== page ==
Guest Blog: Grey Gundaker on African American Yards

No Space Hidden

For many years I was fortunate to visit and learn from around fifteen African Americans and their yards in detail. Most of the yards are located in small towns and cities in the South and a few are rural. I wasn’t looking at that them from an environmental perspective, but more at their design–the total layout as well as placement of plants, art works, and other areas.  I wanted to know what these places meant to their makers and neighborhoods.  Mainly I looked for memorials to ancestors and loved ones.  Each yard had areas that represented “wildness” and those that role modeled how to be “cultivated”–a mature, responsible person. These different areas has different contents. Wild parts were jazzier and looked like little forests. Cultivated areas were more symmetrical and planned. Eventually I realized that these yards built in some valuable information about an African American environmental philosophy that is very old and also mentioned in memoirs from the past  Some of the ideas in this philosophy  include:

  • We are part of  nature.  If we “lose our nature” we are in trouble, with no zest for living. So instead of nature– (or environment) —versus—society, there are three kinds of land/places in the world that involve different kinds of responsibility: Wild, settled (or cultivated) and ruined. The first two are both “natural.”
  • “Cultivation” does not oppose nature. We have to work with and in nature to grow plants and to mature as people. For example, it is a part of nature to make homes and take care of them.  But this care-taking and imposition of order can be too much– too rule-bound for good health, carried too far. So wild and cultivated ideally balance each other.   Kongo scholar Fu-Kiau Kia Bunseki has written: “a place with one kind of trees can never be a forest; it can only be an orchard.”
  • “Wild” places are defined as being unpredictable, beyond human control and diverse– not  pristine or untouched by people, as they is said to be in much mainline American environmental theory.  Wild places are unpredictable because the more diversity there is, the more that can happen. This as true in the city streets and in the forests. But diversity means wild places are where new, healing ideas and resources come from, too.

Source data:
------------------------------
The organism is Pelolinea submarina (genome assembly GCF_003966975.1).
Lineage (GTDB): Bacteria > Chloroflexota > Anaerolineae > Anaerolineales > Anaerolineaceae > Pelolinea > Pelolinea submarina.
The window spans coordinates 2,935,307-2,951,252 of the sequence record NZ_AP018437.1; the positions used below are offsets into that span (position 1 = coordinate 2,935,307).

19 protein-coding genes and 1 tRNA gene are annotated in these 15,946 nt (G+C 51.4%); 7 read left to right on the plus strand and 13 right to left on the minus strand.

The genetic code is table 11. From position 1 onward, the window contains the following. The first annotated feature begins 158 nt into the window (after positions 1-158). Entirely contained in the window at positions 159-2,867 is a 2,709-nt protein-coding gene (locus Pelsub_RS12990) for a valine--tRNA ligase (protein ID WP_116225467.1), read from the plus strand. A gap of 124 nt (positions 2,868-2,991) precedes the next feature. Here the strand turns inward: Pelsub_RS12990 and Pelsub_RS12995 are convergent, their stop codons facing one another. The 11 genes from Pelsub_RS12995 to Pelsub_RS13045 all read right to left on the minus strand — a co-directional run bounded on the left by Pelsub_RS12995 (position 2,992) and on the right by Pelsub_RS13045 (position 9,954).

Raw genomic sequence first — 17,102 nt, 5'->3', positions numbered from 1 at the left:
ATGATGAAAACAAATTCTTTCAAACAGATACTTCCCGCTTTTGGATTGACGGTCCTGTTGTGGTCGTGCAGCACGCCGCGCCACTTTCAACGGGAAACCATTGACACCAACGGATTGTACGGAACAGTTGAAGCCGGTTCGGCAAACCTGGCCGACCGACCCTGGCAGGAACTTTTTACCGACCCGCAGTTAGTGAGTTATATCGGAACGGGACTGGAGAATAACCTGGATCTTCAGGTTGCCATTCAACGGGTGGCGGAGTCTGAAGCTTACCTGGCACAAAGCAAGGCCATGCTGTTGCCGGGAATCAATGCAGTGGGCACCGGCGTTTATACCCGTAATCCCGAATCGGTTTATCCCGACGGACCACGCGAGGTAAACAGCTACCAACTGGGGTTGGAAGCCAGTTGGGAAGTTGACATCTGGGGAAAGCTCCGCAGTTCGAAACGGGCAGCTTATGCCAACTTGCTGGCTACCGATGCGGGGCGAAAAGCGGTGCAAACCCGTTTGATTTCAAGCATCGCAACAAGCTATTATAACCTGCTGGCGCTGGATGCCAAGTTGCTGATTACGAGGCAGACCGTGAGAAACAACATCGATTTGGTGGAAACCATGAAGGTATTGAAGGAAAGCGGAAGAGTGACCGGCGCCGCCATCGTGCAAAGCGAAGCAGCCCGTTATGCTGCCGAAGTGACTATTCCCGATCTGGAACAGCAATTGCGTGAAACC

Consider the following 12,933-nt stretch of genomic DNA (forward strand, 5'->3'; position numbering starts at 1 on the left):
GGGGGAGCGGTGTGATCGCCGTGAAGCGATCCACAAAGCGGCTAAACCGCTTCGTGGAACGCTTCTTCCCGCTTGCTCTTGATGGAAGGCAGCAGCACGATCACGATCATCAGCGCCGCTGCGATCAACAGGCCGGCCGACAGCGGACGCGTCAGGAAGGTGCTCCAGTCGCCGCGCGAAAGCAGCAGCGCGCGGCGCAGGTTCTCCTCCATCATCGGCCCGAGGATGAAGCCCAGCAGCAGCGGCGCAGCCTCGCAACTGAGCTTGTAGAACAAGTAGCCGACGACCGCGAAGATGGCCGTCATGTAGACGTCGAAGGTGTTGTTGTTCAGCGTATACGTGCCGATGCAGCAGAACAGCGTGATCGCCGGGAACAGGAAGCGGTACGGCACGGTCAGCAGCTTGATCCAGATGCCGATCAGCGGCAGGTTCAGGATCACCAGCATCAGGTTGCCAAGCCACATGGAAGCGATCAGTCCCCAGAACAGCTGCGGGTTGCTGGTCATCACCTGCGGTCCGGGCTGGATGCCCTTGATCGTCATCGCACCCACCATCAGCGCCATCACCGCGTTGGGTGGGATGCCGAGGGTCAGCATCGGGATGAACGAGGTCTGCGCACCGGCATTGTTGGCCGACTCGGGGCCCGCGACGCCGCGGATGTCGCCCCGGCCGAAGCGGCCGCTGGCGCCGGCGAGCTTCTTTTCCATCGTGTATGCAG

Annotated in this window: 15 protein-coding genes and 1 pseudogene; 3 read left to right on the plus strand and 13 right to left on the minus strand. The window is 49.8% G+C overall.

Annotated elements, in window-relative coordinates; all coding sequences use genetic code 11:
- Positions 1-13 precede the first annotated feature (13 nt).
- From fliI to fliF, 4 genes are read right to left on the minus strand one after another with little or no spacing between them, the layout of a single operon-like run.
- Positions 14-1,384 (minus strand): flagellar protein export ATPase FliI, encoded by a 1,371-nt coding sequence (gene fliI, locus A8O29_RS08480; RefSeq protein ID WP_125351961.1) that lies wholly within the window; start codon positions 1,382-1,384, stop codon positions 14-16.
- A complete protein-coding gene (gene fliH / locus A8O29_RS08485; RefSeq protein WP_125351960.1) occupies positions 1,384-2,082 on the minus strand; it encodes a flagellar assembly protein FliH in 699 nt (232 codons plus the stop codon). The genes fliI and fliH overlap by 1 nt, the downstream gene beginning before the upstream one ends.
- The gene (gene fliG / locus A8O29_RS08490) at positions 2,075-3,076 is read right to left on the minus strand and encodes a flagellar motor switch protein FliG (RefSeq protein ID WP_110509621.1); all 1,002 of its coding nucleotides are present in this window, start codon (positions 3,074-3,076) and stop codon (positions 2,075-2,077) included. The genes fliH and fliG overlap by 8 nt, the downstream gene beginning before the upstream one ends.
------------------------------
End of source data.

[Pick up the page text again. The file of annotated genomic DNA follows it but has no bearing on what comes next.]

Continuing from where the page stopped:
• So wild and cultivated can cut both ways: to be right the have to interact and balance each other.
  • But RUIN IS “unnatural” because from a religious/moral perspective some place is only ruined through irresponsibility: it is an affront to God’s Creation.  Studying Old Field Succession is now a standard part of  environmental science.  But during Reconstruction after the Civil war, African Americans in Virginia called “old field” “ruined land.” They said that the plantation land had been “made” from wild into cultivated by their work and that the whites were too lazy to keep it up after they lost their forced laborers.  Saying that is an accusation of moral failure.

These words have given me a lot to think about. It seems like much African American environmental activism is directed at avoiding and healing human beings’ moral failures through pollution of the earth and bodies, too, through crack and drugs.  The aim of activism to restore well-being for all– not to get to a pristine state or remove human beings from the forests. Thus healing neighborhoods is as “natural” as  cleaning up a polluted river.  Anyway, I would really like to know what all of you are thinking and doing.

By Grey Gundaker

Read: No Space Hidden: The Spirit of African American Yard Work